• So reducing the power consumed in the sleep state is the first issue the authors looked at.

4.1 Kernel Optimizations

  • When the system is in the sleep mode, the task scheduler in the Linux kernel sees no tasks that are ready to run.
  • The kernel switches the processor into the IDLE mode.
  • From a user perspective, the 250ms delay is perceptible, but not annoyingly so.
  • If this time-out interval is long enough the authors put the processor in STANDBY mode after programming the real-time clock (RTC) to wake us up before this time-out.
  • The lines in bold are the statements the authors have added.

4.2 Other Optimizations

  • Once the authors have done all that they can to reduce the power consumption in the sleep state, the next focus from a system software perspective is to ensure that the duration spent in the active state in response to user action is minimized.
  • Device drivers also use interrupts and eliminate polling or kernel timer based scheduling whenever possible.
  • As noted above, the authors run the X11 graphics library on their watches.
  • The Xserver typically draws directly to a frame buffer and in their case would typically directly write to the LCD or the OLED.
  • Individual byte or word writes to these devices are expensive in terms of power consumption and can also result in a visible flicker.

5 Application level energy trade-offs

  • In the default mode the application displays the time and calendar information.
  • Both the LCD and OLED displays consume less energy if fewer pixels are turned on.
  • The authors found that an analog clock face could be displayed with fewer pixels.
  • So eliminating busy loops in the application helps the kernel save energy by going into the STANDBY mode quicker.
  • The display and the wireless communication subsystems could be turned off.

7 Conclusions

  • Power consumption is very important for wearable computers, and the smaller they get, the more significant this issue becomes, and as the authors have shown, a wrist watch formfactor is pushing the limit.
  • The authors studied the power consumption problem at several levels such as hardware, operating system scheduler, and the application level.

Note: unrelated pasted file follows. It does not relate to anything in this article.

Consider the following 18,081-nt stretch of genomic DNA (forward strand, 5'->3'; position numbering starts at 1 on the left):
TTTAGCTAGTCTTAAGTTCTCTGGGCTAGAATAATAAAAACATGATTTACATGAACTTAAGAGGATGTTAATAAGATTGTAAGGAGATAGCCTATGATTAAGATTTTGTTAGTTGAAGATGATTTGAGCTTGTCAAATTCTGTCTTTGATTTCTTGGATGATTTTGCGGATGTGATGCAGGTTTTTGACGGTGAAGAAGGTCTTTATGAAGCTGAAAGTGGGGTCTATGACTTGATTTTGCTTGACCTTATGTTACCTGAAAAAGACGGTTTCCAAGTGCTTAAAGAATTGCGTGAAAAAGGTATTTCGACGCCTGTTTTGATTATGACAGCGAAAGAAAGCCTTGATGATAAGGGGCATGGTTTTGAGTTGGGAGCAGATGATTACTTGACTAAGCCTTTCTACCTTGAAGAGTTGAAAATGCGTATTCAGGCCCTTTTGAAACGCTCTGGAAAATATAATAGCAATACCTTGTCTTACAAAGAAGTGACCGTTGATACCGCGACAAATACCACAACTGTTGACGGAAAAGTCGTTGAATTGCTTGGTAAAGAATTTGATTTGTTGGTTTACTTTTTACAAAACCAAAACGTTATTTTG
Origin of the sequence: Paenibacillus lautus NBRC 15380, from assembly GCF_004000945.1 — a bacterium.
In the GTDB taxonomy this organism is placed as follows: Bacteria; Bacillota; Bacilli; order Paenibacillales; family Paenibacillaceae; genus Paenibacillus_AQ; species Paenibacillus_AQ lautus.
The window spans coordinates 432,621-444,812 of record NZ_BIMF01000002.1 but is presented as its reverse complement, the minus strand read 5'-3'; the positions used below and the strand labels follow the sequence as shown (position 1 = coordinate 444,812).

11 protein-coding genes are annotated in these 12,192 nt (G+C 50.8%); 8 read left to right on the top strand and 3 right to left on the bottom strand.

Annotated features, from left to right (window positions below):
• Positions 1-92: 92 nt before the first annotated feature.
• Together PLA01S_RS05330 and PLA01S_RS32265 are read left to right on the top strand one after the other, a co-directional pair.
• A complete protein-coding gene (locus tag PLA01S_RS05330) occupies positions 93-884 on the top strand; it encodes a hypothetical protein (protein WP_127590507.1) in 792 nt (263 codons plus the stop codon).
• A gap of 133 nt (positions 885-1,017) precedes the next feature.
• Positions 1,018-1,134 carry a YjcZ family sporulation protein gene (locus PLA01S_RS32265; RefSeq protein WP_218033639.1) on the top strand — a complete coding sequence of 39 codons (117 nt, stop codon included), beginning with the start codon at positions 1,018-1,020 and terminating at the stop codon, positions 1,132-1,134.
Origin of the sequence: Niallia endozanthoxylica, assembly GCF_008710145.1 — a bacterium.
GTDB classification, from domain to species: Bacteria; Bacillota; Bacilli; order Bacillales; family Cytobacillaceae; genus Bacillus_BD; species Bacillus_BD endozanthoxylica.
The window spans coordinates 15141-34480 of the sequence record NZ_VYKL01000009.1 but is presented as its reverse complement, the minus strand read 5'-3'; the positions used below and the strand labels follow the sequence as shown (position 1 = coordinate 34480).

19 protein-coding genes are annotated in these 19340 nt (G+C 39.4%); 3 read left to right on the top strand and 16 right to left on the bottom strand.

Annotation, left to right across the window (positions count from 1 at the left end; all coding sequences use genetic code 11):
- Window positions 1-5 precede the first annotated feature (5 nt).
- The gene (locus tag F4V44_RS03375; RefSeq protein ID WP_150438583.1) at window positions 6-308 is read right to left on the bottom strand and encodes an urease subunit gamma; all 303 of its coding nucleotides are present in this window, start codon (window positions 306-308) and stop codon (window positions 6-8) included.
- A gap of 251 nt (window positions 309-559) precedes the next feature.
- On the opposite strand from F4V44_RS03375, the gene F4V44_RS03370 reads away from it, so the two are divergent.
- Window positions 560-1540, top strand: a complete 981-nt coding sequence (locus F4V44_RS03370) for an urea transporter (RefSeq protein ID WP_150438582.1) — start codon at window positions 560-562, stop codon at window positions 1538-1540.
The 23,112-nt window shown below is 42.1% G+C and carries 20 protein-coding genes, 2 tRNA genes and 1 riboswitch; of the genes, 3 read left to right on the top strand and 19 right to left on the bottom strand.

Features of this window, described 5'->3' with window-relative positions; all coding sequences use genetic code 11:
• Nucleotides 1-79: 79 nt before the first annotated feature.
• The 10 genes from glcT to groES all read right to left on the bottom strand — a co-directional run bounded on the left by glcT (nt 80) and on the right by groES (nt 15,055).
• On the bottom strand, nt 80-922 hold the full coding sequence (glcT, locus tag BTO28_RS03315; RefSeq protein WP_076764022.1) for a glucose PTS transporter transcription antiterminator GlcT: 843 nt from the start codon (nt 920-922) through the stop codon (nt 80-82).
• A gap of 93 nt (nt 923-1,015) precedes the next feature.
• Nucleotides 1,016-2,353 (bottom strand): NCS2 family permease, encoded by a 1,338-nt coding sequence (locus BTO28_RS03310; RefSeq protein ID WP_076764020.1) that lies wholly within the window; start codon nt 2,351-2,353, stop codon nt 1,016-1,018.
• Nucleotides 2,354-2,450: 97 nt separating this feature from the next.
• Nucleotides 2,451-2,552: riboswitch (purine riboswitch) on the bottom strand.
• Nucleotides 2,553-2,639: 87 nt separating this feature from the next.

• The authors illustrated various trade-offs at these different levels and how they impact overall battery life.
  • The authors have covered a significant distance in the race to design high function devices that are small, truly wearable and usable.

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Abstract
We recently demonstrated a high function wrist watch
computer prototype that runs the Linux operating system
and also X11 graphics libraries. In this paper we describe
the unique energy related challenges and tradeoffs we
encountered while building this watch. We show that the
usage duty factor for the device heavily dictates which of
the powers, active power or sleep power, needs to be
minimized more aggressively in order to achieve the
longest perceived battery life. We also describe the energy
issues that percolate through several layers of software all
the way from device usage scenarios, applications, user
interfaces, system level software to device drivers and the
need to systematically address all of them to achieve the
battery life dictated by the hardware components and the
capacity of the battery in the device.
1 Introduction
We built the high function IBM wrist watch computer
prototype to study several areas of mobile computing such
as user interfaces [1], high resolution displays [2], system
software, wireless communication, security, and
interaction patterns between various pervasive devices.
We view this watch as a wearable computing platform
rather than a special purpose device. Therefore our goals
differ quite significantly from those posed to the designer
of a traditional wrist watch with just time keeping
functions.
We chose a watch form factor (see Figure 1) because
watches are easily accessible and get misplaced less often
than PDAs and cell phones since they are worn, not
carried. It is also commonly believed that many people
glance at their watches up to forty times a day and this we
think is a good reason to put some additional useful
information, such as upcoming appointments on the watch
face. The watch is also an ideal device for conveying
information alerts to the user, since it is instantly
viewable.
The watch form factor also takes many of the
packaging, user interface, and power problems to the
extreme which appealed to several of us.
Figure 1. Wrist watch prototypes.
Our watch has a touch sensitive screen and a roller
wheel for user interaction. The main card has an ARM 7
based Cirrus EP 7211 processor, 8MB of Flash memory
and 8MB of DRAM, and serial, IrDA, and expansion
interfaces. We have two monochrome displays, a 96x120
reflective LCD and a 640x480 Organic LED (OLED)
display [2]. Bluetooth
TM
functionality is provided by an
auxiliary card that connects to the main card in some
watches. The watch is powered by a rechargeable Lithium
polymer batter with 60mAh capacity at a nominal voltage
of 3.7V. Figure 2 shows the hardware block diagram.
We chose the Linux operating system for our watch
because of the availability of source code and a wide
variety of software tools, and programmer familiarity.
Third party software developers are less likely to be
interested in learning new programming interfaces unless